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2015
Serials
UNEP in Africa Newsletter March - April
United Nations Environment Programme

UNEP Regional Office for Africa Newsletter


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2015
Reports and Books
UNEP in Africa Newsletter September - October
United Nations Environment Programme

UNEP Regional Office for Africa Newsletter


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2015
Reports and Books
Accelerating youth action towards Africa’s Greener Future
United Nations Environment Programme

This paper retraces the path that UNEP has travelled in its dealings with African youth. The paper casts an eye on the past in order to draw vital lessons that inform the way forward. It discusses and lays out a roadmap that will accelerate youth action towards Africa’s greener future. The roadmap uses the core competencies and attributes of African youth, which include: high demographics, enthusiasm, technological savvy and professionalism.


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2015
Serials
UNEP in Africa Newsletter May - June
United Nations Environment Programme

UNEP Regional Office for Africa Newsletter


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2015
Reports and Books
The role of forests in a green economy transformation in Africa
Maryanne Grieg-Gran, Steve Bass, Francesca Booker, Mike Day, United Nations Environment Programme, International Institute for Environment and Development (IIED), UN-REDD Programme

This report explores the role of forests in a green economy transformation in Africa. Its aim is to present policymakers with a strong rationale for linking forests and REDD+ planning with green economy planning and investments. According to UNEP (2012), a green economy ‘results in improved human well-being and social equity, while significantly reducing environmental risks and ecological scarcities’. Africa is achieving high GDP growth rates but still faces challenges to reduce poverty and create sufficient jobs. As Africa’s economies are highly dependent on natural resources, the ability to generate growth in the future and meet wider development priorities will depend on what happens to key resources like forests. For this reason green economy approaches are increasingly relevant to Africa.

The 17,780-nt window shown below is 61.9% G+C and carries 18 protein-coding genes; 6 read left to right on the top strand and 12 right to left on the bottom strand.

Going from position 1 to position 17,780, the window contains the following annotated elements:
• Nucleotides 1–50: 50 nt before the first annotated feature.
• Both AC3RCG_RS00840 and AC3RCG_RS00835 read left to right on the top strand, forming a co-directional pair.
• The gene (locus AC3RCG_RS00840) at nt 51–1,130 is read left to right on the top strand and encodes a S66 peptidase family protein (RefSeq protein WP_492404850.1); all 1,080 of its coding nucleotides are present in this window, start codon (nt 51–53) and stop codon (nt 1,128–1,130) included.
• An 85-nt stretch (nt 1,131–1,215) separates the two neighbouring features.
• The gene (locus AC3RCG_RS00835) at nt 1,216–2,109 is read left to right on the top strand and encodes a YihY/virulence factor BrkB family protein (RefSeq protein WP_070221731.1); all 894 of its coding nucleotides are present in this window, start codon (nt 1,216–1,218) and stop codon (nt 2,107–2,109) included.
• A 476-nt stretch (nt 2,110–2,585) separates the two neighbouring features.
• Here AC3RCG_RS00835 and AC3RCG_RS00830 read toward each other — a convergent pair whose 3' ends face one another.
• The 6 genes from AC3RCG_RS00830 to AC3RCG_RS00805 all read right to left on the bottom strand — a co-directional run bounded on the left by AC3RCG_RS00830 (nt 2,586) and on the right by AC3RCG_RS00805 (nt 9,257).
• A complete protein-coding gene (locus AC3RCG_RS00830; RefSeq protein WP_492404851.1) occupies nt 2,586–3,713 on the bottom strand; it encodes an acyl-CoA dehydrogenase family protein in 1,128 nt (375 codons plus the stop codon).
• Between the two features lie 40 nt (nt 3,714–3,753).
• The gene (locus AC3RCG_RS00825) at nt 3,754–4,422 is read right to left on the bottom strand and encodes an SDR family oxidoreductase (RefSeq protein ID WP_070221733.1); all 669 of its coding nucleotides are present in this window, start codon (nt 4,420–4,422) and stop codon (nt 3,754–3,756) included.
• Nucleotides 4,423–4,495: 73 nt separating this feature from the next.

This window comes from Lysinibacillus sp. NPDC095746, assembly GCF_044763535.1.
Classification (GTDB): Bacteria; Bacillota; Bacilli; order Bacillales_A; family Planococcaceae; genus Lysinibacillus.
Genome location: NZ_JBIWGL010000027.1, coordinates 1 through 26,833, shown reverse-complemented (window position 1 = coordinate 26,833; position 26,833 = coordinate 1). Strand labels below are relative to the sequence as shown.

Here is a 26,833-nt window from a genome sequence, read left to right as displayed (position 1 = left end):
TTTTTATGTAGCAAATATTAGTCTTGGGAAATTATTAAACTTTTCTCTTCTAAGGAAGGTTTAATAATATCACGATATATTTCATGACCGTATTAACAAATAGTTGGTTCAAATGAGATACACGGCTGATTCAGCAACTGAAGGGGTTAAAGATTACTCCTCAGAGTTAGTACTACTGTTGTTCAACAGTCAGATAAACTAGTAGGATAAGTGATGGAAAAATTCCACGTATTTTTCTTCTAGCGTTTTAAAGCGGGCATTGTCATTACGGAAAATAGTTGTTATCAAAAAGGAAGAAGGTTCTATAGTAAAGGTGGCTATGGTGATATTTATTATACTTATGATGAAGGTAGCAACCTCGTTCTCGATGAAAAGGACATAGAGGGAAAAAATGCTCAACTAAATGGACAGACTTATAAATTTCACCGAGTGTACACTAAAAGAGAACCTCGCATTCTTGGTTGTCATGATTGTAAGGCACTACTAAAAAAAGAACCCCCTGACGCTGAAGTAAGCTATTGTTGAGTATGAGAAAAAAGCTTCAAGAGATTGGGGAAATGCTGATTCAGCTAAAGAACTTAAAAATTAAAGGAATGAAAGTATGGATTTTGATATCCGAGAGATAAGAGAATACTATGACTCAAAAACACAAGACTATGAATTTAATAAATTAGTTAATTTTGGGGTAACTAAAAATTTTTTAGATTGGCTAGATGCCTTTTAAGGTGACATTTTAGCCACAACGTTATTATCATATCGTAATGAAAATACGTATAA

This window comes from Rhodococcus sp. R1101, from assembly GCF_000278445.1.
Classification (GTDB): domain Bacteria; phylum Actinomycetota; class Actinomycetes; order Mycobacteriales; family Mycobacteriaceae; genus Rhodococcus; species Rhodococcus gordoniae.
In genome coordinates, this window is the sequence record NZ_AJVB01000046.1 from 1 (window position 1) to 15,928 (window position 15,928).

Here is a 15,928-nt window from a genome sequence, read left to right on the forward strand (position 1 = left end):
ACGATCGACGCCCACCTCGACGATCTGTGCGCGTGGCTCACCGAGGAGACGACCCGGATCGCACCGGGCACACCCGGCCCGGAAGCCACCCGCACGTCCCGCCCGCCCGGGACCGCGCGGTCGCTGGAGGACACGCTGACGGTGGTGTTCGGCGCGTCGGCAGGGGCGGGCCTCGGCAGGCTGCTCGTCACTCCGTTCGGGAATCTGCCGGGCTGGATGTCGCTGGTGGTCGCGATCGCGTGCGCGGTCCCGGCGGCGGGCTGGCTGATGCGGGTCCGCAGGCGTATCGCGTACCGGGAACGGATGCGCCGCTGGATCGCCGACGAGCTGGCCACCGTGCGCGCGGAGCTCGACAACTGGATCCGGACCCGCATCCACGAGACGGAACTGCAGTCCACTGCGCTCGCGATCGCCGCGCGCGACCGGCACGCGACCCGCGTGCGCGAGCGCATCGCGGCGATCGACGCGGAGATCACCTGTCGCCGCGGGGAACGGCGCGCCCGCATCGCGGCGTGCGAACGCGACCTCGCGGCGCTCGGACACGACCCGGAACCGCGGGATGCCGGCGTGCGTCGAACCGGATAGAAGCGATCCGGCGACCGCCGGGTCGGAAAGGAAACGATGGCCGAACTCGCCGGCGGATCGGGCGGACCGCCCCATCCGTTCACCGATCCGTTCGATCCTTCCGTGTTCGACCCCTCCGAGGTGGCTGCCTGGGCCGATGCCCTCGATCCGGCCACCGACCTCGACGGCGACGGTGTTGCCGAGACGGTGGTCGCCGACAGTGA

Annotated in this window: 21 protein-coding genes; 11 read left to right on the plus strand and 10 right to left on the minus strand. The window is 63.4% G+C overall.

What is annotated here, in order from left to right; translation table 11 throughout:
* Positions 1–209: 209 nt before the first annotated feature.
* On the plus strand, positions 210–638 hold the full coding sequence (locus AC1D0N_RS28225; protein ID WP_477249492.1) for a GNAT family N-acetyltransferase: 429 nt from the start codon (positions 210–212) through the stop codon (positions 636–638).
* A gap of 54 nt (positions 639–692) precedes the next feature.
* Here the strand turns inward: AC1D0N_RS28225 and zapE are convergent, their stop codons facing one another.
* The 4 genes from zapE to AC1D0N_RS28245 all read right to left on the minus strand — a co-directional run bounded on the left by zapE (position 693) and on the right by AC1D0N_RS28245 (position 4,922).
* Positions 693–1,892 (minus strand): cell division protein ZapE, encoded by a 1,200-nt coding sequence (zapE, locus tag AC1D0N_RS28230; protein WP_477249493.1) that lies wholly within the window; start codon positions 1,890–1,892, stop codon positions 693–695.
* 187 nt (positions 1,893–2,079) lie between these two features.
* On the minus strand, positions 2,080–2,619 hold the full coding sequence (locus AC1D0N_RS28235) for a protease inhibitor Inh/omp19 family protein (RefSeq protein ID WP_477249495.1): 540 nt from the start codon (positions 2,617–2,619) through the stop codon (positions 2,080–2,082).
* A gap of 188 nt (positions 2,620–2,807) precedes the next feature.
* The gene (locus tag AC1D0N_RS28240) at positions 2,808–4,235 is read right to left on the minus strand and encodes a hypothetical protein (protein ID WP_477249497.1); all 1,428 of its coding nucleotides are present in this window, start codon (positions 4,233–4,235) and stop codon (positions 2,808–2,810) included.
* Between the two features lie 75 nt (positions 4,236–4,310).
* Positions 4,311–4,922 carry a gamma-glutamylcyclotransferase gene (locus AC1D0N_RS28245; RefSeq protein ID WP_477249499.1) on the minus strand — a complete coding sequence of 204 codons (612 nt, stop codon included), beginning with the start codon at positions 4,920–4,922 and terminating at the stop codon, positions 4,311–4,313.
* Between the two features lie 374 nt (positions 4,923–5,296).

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2015
Reports and Books
The Regional State of the Coast Report: Western Indian Ocean
United Nations Environment Programme

The Regional State of Coast Report for the western Indian Ocean (WIO) is the first comprehensive regional synthesis to provide insights into the enormous economic potential around the WIO, the consequential demand for marine ecosystem goods and services to match the increasing human population, the pace and scale of environmental changes taking place in the region and the opportunities to avoid serious degradation in one of the world’s unique and highly biodiverse oceans. The report goes a step further and presents exploratory scenarios and policy analysis to better inform anticipatory planning and management of coastal and marine resources.


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2015